The very sight of an audit might leave a CIO feeling overwhelmed, wondering how they will ever produce the data required in such a short turnaround time. Self-auditing is one way a strong CIO can prepare for a software audit. It will mean that the CIO’s company will have the data to effectively respond to a software audit in a timely manner. According to CIO’s article: How Well do You Know SAM, SAM tools can prove the lifeblood of a self-audit. Although CIOs are often faced with the need to justify a SAM tools labor-intensive and seemingly costly performance to the CFO.
It’s not a flashy upgrade or a hardware rejuvenation, in fact, SAM performed effectively does seemingly nothing at all. The business progresses, deals get made, company BBQs commence, and life is good because there’s no software audit fine to gut the company’s budget. That kind of ROI will not be appealing to the CFO.
How to Communicate Effectively in the Workplace:
A discussion into Software Asset management must be done with careful consideration into financial, contractual and legal risk. A three-year road map can chart the expected factors that can drive an asset into reality such as visibility (known unknown and unknown unknowns about your environment), compliance, efficiency, agility, and profit, according to Martin Thompson’s Practical ITAM.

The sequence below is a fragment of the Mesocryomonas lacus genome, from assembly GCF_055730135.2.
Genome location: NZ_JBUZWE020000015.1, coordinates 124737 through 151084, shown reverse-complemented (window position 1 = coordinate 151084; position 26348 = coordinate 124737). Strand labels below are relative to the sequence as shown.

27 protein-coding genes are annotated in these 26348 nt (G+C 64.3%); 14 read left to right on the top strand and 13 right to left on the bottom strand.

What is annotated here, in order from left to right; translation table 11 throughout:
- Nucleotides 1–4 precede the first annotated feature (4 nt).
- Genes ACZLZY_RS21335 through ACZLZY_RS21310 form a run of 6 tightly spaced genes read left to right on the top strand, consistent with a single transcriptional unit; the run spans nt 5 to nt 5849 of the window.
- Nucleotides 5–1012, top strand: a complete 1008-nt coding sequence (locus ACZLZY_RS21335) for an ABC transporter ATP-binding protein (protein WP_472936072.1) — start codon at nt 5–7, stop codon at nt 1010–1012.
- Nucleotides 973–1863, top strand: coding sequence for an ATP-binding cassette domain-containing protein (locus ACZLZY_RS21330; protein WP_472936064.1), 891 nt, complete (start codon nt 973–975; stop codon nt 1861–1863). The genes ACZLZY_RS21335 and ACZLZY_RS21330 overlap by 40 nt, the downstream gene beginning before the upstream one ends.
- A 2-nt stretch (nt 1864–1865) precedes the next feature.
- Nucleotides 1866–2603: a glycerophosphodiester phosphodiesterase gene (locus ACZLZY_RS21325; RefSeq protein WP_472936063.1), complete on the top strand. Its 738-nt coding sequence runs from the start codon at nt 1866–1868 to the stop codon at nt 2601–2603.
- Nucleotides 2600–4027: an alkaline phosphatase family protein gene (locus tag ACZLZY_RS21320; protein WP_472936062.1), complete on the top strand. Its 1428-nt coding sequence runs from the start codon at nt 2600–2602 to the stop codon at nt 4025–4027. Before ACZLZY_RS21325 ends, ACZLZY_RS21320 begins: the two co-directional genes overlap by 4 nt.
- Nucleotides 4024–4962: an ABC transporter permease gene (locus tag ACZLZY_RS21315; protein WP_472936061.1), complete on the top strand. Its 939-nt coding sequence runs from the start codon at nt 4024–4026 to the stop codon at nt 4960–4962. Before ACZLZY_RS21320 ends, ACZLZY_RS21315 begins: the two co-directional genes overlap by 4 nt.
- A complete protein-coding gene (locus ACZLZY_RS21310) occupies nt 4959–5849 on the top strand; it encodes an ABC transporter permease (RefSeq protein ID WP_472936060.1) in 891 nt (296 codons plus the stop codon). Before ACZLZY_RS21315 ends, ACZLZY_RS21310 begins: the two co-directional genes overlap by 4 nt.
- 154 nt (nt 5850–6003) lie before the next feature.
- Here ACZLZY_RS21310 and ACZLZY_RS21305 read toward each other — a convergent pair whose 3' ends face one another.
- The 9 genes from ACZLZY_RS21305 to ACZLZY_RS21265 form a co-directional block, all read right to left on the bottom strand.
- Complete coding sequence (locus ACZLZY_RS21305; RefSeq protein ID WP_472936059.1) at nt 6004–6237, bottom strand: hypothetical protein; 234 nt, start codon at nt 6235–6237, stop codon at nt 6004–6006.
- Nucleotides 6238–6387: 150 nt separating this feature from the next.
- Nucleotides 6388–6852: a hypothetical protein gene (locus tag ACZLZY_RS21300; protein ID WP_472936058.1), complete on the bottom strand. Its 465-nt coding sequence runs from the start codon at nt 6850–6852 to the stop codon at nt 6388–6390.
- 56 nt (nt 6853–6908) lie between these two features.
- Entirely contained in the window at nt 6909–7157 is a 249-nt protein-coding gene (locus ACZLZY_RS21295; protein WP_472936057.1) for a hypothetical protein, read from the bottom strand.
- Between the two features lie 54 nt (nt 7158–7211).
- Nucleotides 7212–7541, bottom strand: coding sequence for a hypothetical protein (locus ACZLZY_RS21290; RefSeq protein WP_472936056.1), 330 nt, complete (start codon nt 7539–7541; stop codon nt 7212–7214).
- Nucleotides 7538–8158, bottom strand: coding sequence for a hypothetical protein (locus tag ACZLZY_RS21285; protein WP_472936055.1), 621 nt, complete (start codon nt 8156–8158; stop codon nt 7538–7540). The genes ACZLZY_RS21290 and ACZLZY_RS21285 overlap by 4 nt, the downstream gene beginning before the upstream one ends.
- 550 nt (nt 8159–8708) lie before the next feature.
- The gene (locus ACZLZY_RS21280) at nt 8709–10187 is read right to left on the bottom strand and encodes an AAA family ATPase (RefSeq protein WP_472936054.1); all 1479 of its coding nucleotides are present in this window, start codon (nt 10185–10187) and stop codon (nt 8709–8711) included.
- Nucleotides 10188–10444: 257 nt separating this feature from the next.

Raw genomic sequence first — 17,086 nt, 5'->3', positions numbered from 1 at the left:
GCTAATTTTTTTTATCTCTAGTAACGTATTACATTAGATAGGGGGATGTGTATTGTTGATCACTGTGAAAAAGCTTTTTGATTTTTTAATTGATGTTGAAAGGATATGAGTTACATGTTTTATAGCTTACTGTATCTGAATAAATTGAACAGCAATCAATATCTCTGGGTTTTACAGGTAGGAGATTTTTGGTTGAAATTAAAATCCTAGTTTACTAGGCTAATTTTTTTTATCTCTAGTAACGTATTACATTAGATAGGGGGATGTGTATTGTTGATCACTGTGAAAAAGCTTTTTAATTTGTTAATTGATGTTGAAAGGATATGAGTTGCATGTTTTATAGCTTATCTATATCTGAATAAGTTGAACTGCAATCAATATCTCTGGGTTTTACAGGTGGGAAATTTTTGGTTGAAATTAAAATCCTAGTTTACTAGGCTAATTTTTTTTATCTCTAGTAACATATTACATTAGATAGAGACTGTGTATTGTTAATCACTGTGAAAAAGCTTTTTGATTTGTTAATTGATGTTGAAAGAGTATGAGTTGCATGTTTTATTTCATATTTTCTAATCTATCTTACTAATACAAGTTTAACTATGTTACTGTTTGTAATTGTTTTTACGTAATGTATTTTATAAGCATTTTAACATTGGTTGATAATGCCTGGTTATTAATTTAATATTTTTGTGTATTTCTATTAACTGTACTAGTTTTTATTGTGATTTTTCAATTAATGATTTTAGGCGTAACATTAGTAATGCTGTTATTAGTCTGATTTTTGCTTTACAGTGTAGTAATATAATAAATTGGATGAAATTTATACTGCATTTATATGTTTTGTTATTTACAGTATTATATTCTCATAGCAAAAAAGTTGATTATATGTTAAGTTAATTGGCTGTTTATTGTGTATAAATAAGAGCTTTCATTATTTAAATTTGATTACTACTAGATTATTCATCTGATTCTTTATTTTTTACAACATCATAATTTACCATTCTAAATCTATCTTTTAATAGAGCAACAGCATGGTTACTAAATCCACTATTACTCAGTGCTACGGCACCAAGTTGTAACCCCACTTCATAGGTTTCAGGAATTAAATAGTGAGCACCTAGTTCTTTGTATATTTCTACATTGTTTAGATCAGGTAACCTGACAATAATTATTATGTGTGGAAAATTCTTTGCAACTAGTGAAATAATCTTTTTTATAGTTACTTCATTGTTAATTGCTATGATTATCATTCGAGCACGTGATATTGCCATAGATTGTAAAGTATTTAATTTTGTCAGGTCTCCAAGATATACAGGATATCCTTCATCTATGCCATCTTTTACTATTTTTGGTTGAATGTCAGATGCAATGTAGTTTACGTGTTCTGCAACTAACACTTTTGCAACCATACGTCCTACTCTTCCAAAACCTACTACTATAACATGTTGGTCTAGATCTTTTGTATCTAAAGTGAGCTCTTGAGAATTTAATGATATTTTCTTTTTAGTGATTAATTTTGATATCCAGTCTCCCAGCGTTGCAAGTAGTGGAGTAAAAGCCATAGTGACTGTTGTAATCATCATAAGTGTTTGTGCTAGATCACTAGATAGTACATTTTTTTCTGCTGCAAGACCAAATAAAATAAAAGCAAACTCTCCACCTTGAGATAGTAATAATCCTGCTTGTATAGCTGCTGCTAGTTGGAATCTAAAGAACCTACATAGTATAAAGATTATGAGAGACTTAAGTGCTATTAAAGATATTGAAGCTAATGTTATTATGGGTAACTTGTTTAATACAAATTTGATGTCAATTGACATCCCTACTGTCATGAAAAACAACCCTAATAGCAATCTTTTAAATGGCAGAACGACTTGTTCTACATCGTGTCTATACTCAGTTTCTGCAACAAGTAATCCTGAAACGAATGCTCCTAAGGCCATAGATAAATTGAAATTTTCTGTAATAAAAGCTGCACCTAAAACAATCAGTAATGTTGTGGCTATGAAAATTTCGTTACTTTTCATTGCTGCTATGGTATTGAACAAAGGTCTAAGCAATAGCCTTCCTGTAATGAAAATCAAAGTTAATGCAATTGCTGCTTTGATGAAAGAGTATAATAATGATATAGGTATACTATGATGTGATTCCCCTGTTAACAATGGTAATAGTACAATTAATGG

For more information on SAM tools and the benefits they can bring to a company, please visit our SAM as a Service article.
Software Asset Management Tools = Money Saved
CFOs don’t really have an involvement in a software audit except when they are forced to re-crunch the numbers to account for a massive unbudgeted fine or if the software audit goes to court and tarnishes the business’s reputation. Despite the expense of a SAM tool that might make a CFO cringe, according to Snow’s article Software Asset Management and the CFO, SAM tools can still be are a great way for the CFO to track waste. The re-harvesting tool in SAM features would be exceptionally useful to CFOs, as it can track where the company has purchased too many licenses in one area and redistributes it to unlicensed areas.
Workplace Communication Tip:
Avoid pushing technology for technology’s sake and instead focus on the money saving capabilities of SAM tools. According to Martin Thompson’s book Practical ITAM1, think about answering the three questions: what’s in it for the CFO personally? What’s in it for the CFO’s department? What is in it for the company? Answering these three questions will create a better argument for the proposed SAM tool.
For more information on how CFOs can benefit from Software Management, check out our article CFO Software Management.
Currently, technology and finances stand as two of the most important pillars of business and the departments are steadily becoming more dependent on mutual communication and cooperation for success. At Metrixdata360, throughout our years as software consultants, we have had to navigate these two regions to satisfy both. If you’d like to know more about how Metrixdata360 can meet the needs of both your financial and technology departments, check out our Service Page for more details.